Does Ireland have a problem with alcohol? Personally, I would immediately say yes. It’s a common stereotype that Ireland is fond of “the drink” – that is alcohol. However, it’s a stereotype that holds up true. In 2018, Irish people drank an average of 11 litres of alcohol each. That’s hundreds of shots per person every year.
It’s also important to note how we drink. Around 75% of our drinking is done during so-called “binge drinking” sessions. Binge drinking is defined by the World Health Organisation as six or more standard drinks during one session. That’s the same as roughly three pints or six shots. It’s also been seen that people underestimate how much they drink by as much as 60%. This means that people aren’t aware of how much they’re drinking, nor the damage they are doing to themselves.
It may not seem like a lot, but it’s important to remember that there is no safe limit for alcohol consumption. The risk from drinking alcohol range from slurred speech and loss of balance all the way to increasing risk of cancer.
What are our issues with alcohol in Ireland?
Trying something new
It may be hard for some of us to imagine a world without the mention or thought of alcohol. Many of us are familiar with “the pledge” from primary school – an act at confirmation swearing off alcohol or drugs until 18. Even talking about not taking it, we still bring it in to conversation and project this sense that this is something we shouldn’t have. It’s naughty, it’s taboo. Often when we’re young, those are the things we’d love to try, to experiment and push the boundaries.
Lack of alternatives for social occasions
Another reason I believe we may have issues with binge drinking is how ingrained it is in our culture. Alcohol dominates social situations which people find themselves in. Parties, funerals, get togethers, debs, weddings, graduations – all of these seem to start and end with alcohol. I honestly find it kind of sad now. It can be tough to organise meeting friends without the mention of a drink or pub used as a kind of bargaining chip. Have we lost the ability to connect and enjoy ourselves without the alcohol safety net?
You may have very different views on alcohol, depending on your age or whether you drink or not. When you’re young, going out and drinking might be something you look forward to. You may see an older sibling take part or hear of social events in pubs that you can’t attend.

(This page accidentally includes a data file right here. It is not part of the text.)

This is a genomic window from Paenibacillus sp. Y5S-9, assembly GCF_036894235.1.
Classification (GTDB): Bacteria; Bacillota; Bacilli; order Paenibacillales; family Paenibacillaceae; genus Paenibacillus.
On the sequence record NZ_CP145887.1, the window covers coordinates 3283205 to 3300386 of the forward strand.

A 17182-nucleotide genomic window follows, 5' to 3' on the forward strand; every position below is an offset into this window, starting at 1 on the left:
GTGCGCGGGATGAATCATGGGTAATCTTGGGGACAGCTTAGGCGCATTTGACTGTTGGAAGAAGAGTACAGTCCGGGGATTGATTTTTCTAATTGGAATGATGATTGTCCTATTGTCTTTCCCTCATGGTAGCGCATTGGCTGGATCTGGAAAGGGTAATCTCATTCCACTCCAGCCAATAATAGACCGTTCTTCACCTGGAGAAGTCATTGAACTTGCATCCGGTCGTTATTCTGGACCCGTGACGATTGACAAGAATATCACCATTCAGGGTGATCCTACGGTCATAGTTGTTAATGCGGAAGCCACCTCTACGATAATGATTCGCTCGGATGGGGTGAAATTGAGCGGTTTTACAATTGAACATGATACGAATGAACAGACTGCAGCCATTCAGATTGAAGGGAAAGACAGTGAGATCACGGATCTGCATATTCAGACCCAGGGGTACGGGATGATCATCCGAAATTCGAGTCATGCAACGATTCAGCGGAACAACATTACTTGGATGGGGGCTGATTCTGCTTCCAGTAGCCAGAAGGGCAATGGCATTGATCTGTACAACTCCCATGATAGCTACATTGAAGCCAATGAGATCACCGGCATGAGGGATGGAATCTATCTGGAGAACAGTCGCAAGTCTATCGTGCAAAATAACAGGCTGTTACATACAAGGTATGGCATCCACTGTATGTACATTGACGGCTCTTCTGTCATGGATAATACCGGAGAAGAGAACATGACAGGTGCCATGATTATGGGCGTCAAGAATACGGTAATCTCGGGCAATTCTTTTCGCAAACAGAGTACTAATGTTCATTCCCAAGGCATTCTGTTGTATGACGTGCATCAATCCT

Recognising there is an issue
What really surprises me though is how hostile some people can become when you point out the issues surrounding alcohol. I run polls on my Instagram story to get some insight into my followers and some ideas for articles. The one on Ireland having a drink culture had people become extremely agitated at the thought of admitting that we have a problem. Maybe people don’t like the label of binge-drinking, but we have to admit to it and understand the risks.
Impact on our physical and mental health
It’s hard to ignore the link between alcohol and mental health. Alcohol is a depressant. Depressants lower your mood by reducing brain activity. Alcohol is a factor in more than half of suicides in Ireland and over one third of episodes of self-harm. LGBTI+ people are more likely to have mental health difficulties and also more likely to use drugs and alcohol, which together can have damaging effects.
There are hundreds of people presenting to A&E due to alcohol each year. There are many people across the country, both young and old, addicted to alcohol. 88 deaths every month in Ireland are directly attributable to alcohol. () One-in-four deaths of young men aged 15-39 in Ireland is due to alcohol. There are almost twice as many deaths due to alcohol in Ireland as due to all other drugs combined.
What are the solutions we can try?
Are there some steps to take towards reducing alcohol culture in Ireland? Yes, but it won’t keep everyone happy and how successful they will be is unknown. I believe we should be looking at
- Reducing advertising time on television, online and in newspapers, etc
- Increasing tax on alcohol to try to reduce consumption
- Minimum pricing laws making it more difficult to reach weekly allowances of alcohol consumption
- Better alcohol education in schools and universities
- Challenging the need to drink when going out or meeting friends
- Providing opportunities and infrastructure for social occasions that don’t revolve around alcohol
Do I think any of these will work? Individually, no. Together, they serve a purpose and work in a collective way to challenge alcohol culture.
Does Ireland have a problem with alcohol? Personally, I would say yes. We should be doing more to treat it. It’s hard to ignore.
Whilst I definitely believe people have a choice to do what they please, I’m starting to realise that alcohol brings more harm than good into society. That, I don’t agree with and think we, Irish people, need to seriously rethink our attitude towards alcohol.